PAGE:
Taking tech to tradition: Mitigating risk in the evolving financial services sector

​​​​​​​​As technology distorts the boundaries between the physical and digital realms, adequate risk mitigation measures must be built into collaborations between banks and fintech companies.

In the dynamic landscape of banking, the axiom 'trust is hard to build, and even harder to regain once lost' echoes with heightened relevance. In this era of shifting customer expectations, South Africa's prominent banks face the dual challenge of adapting to the digital age while upholding public trust. Amidst this complex balancing act, collaboration with fintech entities emerges as a likely strategy. The synergy between fintech's technological innovations and the stability of banks proves advantageous for all stakeholders involved. Banks that partner with fintech companies can leapfrog technological development. Fintech companies can help banks to gain valuable insights into customer behaviour and understand customer needs. For example, a digital lending model would cut down the time needed to process loan applications, saving customers time. Collaborations with banks provide fintech companies with advantages such as access to capital, a sophisticated regulatory landscape, and the trust of customers.

Innovation gives rise to challenges, requiring banks to engage in responsible partnerships with third-party fintech companies. This includes taking the time to understand the risks that may or will arise during the relationship. In this regard, both entities must assess how the partnership aligns with their strategic goals, grounded in research, risk assessment, and practices for managing third-party risks. Bankers must understand a new suite of products and services and their operational and safety risks. Also, when launching new products, banks should exercise caution to avoid rushing into the market to remain competitive. Potential risks to their reputation may arise from introducing customers to products that might not meet stringent standards or prove reliable. Depending on how the collaboration is structured, partnerships with fintech companies could also heighten third-party risks, as these companies are likely to lack experience with bank supervision and regulation. Additional security mechanisms should be woven into the contractual framework where a fintech company will be responsible for interactions with the consumer, as this could present an increased reputational risk for the bank.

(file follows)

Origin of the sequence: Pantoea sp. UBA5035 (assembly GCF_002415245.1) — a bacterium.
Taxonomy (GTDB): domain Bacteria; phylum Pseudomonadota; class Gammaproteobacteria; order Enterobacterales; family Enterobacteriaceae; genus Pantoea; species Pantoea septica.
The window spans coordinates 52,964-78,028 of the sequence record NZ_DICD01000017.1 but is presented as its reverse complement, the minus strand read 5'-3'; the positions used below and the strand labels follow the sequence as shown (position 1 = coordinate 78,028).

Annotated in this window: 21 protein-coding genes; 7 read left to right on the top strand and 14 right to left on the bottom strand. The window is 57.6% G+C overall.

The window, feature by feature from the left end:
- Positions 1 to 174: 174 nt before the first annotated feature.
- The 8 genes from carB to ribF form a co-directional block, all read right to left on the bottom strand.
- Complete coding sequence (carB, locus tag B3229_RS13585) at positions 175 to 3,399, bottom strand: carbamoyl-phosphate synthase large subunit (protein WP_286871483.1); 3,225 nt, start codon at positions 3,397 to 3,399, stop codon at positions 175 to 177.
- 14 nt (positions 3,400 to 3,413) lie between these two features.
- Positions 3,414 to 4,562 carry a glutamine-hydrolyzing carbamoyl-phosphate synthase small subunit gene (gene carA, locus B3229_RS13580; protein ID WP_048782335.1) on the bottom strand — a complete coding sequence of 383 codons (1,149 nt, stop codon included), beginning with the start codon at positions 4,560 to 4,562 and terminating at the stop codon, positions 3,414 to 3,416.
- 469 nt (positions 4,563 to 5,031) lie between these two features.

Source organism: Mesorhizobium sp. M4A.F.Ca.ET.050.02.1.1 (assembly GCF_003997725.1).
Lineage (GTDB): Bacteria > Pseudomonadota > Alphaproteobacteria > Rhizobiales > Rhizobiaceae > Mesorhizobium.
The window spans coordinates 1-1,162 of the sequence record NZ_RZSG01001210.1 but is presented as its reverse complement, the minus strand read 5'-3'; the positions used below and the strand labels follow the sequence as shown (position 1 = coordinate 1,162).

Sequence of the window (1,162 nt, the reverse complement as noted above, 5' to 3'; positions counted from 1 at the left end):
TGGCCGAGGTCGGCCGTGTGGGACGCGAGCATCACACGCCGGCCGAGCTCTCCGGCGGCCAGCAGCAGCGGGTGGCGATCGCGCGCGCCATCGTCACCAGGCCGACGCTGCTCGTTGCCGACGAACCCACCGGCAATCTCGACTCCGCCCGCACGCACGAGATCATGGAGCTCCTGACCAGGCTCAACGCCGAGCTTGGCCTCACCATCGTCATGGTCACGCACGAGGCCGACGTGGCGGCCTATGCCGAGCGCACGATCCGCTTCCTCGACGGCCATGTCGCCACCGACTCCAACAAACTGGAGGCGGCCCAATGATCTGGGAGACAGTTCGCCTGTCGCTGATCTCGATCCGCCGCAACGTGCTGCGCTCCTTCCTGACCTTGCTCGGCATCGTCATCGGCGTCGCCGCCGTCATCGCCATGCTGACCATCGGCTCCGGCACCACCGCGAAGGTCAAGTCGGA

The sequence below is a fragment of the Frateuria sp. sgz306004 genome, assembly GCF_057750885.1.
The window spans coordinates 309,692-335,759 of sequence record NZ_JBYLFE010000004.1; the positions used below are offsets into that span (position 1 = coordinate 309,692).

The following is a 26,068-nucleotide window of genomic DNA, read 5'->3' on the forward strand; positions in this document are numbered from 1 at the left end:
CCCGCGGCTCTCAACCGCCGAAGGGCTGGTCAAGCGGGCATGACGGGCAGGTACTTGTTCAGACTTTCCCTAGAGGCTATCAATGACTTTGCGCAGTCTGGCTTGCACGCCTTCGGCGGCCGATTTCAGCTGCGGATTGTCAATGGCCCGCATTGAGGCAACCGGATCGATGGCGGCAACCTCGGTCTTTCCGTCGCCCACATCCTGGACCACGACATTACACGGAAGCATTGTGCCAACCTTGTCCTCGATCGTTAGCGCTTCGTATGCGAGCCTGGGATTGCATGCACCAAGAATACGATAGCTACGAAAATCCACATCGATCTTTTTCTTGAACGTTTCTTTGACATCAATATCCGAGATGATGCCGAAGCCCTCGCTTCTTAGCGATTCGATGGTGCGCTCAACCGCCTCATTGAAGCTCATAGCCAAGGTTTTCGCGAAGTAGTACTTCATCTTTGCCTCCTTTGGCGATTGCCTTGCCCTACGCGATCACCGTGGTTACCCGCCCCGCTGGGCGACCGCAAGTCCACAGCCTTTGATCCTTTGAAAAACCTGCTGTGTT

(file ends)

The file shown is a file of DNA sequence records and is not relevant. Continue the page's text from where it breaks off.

With the exponential increase in the number of these collaborations, a corresponding surge in technology-related commercial disputes is anticipated. By identifying these potential challenges early on, it becomes possible to prevent disputes. However, when disputes are unavoidable, the implementation of dispute resolution mechanisms that are more suited to addressing the specific circumstances of each dispute can significantly bolster legal certainty and ultimately minimise risks for the business.

In a technology-related dispute, some of the primary deterrents to pursuing the conventional litigation route through the courts include the accompanying legal expenses and the extended timeline in resolving the dispute. Court processes are generally unsuited to resolving technology-related disputes, and resultant court orders are often subject to endless appeals. The unpredictability of the outcome of a court case is heightened when judges have limited experience in the technology and finance industries. Preserving the confidentiality of intellectual property and know-how becomes potentially problematic due to overly intrusive discovery practices. In collaborations where the reputation of the bank plays a pivotal role, engaging in litigation in a public forum can have catastrophic outcomes.